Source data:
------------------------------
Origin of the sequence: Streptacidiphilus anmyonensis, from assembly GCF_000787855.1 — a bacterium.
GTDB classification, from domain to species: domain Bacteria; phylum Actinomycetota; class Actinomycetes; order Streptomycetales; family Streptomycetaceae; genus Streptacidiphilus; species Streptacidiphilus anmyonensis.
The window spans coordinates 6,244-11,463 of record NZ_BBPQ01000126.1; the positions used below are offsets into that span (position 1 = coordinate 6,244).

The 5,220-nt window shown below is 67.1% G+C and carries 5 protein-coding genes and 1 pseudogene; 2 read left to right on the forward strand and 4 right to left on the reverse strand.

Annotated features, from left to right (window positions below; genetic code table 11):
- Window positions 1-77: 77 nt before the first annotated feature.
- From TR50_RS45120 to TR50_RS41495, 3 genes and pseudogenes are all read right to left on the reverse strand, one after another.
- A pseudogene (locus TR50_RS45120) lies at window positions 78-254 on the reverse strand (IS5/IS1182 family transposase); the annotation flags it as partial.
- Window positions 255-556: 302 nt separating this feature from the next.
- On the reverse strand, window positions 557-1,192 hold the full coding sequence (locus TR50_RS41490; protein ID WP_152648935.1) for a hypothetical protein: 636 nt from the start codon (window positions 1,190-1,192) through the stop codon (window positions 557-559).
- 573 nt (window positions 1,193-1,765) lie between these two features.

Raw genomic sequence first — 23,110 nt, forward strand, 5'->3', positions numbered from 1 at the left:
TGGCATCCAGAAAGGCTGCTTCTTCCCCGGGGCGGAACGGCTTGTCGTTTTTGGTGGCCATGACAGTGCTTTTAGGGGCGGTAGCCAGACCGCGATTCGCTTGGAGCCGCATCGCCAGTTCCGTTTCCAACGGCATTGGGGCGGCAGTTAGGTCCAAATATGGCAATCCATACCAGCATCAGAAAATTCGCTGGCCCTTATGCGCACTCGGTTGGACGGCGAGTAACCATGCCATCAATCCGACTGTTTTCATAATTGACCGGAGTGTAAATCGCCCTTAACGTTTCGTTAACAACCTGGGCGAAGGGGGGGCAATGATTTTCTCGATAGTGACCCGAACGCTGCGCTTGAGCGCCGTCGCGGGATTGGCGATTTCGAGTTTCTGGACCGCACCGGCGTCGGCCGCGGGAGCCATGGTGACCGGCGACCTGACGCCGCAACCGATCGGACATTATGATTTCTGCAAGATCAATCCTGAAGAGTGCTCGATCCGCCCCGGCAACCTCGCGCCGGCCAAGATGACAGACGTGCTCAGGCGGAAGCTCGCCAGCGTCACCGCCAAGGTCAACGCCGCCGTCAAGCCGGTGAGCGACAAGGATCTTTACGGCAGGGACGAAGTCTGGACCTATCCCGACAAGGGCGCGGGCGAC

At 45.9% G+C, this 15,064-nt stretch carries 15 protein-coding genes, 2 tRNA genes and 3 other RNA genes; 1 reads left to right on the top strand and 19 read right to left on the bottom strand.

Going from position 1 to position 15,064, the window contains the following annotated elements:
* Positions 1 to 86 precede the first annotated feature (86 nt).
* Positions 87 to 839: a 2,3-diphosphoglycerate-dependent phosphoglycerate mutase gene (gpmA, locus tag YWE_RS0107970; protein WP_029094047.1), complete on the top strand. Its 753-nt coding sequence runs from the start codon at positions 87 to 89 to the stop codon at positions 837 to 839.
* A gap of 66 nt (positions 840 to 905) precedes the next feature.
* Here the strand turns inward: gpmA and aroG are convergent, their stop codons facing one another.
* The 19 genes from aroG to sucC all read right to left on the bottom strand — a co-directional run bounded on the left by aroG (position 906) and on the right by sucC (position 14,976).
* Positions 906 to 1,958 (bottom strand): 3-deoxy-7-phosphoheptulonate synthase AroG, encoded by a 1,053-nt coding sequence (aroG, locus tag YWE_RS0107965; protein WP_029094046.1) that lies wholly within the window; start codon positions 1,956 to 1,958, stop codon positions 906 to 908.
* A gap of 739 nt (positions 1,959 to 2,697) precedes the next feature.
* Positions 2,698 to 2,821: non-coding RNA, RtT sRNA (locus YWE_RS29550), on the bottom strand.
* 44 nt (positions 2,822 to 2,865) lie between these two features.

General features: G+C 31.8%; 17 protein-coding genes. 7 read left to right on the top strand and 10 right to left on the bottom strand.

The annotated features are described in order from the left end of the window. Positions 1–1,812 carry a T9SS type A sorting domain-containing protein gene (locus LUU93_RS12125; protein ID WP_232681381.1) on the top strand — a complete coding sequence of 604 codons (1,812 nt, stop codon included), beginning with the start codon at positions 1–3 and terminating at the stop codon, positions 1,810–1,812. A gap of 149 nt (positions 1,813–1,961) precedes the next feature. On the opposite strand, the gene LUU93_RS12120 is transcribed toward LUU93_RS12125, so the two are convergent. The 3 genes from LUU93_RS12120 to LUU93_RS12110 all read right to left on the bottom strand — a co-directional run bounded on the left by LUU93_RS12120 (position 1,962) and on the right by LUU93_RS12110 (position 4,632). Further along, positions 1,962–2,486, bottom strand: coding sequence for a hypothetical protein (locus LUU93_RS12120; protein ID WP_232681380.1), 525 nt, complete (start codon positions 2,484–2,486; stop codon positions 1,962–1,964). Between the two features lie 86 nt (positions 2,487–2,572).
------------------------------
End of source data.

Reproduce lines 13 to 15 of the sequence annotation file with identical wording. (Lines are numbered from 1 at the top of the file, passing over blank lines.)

TGGCATCCAGAAAGGCTGCTTCTTCCCCGGGGCGGAACGGCTTGTCGTTTTTGGTGGCCATGACAGTGCTTTTAGGGGCGGTAGCCAGACCGCGATTCGCTTGGAGCCGCATCGCCAGTTCCGTTTCCAACGGCATTGGGGCGGCAGTTAGGTCCAAATATGGCAATCCATACCAGCATCAGAAAATTCGCTGGCCCTTATGCGCACTCGGTTGGACGGCGAGTAACCATGCCATCAATCCGACTGTTTTCATAATTGACCGGAGTGTAAATCGCCCTTAACGTTTCGTTAACAACCTGGGCGAAGGGGGGGCAATGATTTTCTCGATAGTGACCCGAACGCTGCGCTTGAGCGCCGTCGCGGGATTGGCGATTTCGAGTTTCTGGACCGCACCGGCGTCGGCCGCGGGAGCCATGGTGACCGGCGACCTGACGCCGCAACCGATCGGACATTATGATTTCTGCAAGATCAATCCTGAAGAGTGCTCGATCCGCCCCGGCAACCTCGCGCCGGCCAAGATGACAGACGTGCTCAGGCGGAAGCTCGCCAGCGTCACCGCCAAGGTCAACGCCGCCGTCAAGCCGGTGAGCGACAAGGATCTTTACGGCAGGGACGAAGTCTGGACCTATCCCGACAAGGGCGCGGGCGAC

At 45.9% G+C, this 15,064-nt stretch carries 15 protein-coding genes, 2 tRNA genes and 3 other RNA genes; 1 reads left to right on the top strand and 19 read right to left on the bottom strand.

Going from position 1 to position 15,064, the window contains the following annotated elements: